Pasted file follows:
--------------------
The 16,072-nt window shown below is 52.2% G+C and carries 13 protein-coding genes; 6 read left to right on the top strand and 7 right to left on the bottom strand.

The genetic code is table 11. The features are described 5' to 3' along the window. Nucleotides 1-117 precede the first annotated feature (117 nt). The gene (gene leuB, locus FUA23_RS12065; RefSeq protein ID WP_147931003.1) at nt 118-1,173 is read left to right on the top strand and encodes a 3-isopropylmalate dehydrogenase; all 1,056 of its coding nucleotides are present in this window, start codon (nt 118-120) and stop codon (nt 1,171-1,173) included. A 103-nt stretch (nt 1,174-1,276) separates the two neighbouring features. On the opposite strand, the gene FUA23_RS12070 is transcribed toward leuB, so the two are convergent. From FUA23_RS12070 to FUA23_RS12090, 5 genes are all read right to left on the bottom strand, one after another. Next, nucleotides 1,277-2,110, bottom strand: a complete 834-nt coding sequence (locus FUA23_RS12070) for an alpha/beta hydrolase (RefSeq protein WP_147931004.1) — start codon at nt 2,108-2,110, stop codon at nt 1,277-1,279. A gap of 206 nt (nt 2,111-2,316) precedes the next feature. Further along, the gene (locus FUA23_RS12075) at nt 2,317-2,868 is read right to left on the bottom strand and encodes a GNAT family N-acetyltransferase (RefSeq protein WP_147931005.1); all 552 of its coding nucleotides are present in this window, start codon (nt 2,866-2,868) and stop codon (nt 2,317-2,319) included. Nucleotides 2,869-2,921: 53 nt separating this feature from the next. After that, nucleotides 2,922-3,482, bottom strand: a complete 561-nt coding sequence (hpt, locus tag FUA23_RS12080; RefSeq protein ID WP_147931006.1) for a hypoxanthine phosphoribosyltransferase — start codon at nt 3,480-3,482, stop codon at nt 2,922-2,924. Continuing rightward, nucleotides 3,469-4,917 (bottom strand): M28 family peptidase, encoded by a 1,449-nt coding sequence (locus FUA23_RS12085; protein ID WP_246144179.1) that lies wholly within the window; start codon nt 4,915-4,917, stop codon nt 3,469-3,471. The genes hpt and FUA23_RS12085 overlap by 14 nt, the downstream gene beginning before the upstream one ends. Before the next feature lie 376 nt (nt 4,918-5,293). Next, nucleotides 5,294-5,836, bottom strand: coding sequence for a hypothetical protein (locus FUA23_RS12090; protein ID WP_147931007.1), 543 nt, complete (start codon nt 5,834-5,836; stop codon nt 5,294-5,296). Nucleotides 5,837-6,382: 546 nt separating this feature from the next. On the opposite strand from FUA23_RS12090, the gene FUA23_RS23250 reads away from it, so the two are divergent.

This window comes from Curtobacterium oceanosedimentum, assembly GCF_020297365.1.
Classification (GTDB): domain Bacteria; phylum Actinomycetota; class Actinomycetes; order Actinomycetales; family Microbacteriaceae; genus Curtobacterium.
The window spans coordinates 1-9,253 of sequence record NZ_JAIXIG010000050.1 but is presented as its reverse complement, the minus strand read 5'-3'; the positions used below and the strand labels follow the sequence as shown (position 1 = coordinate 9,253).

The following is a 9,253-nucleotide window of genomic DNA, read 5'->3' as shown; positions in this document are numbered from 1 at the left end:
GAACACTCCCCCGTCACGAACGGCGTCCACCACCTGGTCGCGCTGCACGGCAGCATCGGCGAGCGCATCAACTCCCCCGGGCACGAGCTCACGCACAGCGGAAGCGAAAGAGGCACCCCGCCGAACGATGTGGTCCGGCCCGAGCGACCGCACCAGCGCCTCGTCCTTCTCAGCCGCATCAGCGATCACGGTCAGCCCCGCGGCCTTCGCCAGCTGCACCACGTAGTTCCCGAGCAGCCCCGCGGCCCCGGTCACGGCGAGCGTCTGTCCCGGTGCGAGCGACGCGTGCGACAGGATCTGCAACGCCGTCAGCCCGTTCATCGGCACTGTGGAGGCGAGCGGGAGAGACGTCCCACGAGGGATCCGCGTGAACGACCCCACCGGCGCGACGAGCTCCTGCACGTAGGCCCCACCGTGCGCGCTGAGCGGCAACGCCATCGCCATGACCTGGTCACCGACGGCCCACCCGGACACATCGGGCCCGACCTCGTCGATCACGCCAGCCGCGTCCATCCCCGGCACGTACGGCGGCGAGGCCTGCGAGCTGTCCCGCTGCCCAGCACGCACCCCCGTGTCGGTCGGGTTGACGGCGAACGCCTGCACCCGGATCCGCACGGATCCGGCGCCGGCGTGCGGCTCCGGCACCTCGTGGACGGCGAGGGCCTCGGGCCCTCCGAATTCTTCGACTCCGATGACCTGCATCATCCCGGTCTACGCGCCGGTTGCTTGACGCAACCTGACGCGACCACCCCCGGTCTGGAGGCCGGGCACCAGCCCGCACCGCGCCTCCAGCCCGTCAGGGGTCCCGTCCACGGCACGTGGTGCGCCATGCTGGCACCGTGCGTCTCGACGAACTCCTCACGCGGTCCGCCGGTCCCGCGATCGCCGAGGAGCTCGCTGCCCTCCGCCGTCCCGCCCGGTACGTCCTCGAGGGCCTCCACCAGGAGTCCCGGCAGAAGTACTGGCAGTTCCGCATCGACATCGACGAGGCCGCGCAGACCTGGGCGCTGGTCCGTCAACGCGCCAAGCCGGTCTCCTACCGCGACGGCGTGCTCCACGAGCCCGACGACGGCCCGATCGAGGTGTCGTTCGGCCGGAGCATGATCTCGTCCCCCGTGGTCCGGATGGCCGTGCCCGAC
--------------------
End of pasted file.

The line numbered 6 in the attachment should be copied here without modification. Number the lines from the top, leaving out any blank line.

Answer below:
The following is a 9,253-nucleotide window of genomic DNA, read 5'->3' as shown; positions in this document are numbered from 1 at the left end: